The Taoiseach has denied making any mention of the International Monetary Fund at recent briefings with the social partners or at a briefing this morning.

'I have never said that,' Brian Cowen told reporters in Tokyo. 'We are a member of the euro area and we have the best-performing economy in the last 10 years in the European Union.'

A spokesperson said that, in the briefings with social partners, Mr Cowen set out what the fiscal position would be if no corrective action was taken.

The spokesperson stressed Mr Cowen never referred to the IMF in his comments to journalists, but had responded to recent IMF references by the General Secretary of the Public Services' Executive, Dan Murphy.

Mr Murphy had suggested that unsustainable levels of borrowing could lead to the IMF ordering that public sector workers be laid off.

However, Mr Murphy today confirmed that the Taoiseach did not mention the IMF and said he had 'concluded himself' that the IMF could be called in under certain circumstances.

The euro fell more than a cent against the dollar this morning. While some have attributed this to the RTÉ report, market sources say it would not have a material effect on the foreign currency market.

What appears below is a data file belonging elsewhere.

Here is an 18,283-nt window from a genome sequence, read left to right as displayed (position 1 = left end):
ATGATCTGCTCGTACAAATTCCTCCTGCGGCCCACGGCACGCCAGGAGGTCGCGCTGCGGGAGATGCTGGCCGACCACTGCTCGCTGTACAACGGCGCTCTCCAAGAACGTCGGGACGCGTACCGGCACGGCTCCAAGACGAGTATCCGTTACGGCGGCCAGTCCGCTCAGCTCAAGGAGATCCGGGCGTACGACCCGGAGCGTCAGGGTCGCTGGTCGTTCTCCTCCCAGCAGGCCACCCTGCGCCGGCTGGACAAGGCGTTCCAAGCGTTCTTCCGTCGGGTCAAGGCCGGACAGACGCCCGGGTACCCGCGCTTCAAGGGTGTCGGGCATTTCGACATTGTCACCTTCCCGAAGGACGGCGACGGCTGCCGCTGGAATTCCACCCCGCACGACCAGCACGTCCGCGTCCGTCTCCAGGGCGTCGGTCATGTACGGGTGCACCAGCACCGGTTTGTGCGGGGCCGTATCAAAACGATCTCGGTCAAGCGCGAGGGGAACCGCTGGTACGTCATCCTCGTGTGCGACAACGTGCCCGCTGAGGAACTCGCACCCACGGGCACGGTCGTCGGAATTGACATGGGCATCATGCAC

Instead analysts believe this morning's drop was due to poor German economic figures and expectations that the ECB may cut interest rates tomorrow.

For its part, the IMF said it had no reason to think its help would be needed in Ireland. It has already provided support for countries in the region including Iceland, Hungary and Latvia, which have their own national currencies.

'The authorities have been clear today. We agree. There is no reason to think that IMF financing will be needed,' IMF spokesman William Murray said.

Meanwhile, Minister for Agriculture Brendan Smith had talks with his Japanese counterpart on the prospects of Irish beef - banned since the BSE scare - returning to Japanese shelves.

He confirmed earlier that following clarification Irish pork products had been fully cleared for the Japanese market following the dioxin contamination.

Timed with the Taoiseach's trade mission, the IDA announced two Japanese companies are expected to bring 100 technology jobs to Cork and another 50 to Dublin's Digital Hub (click here for more on that story).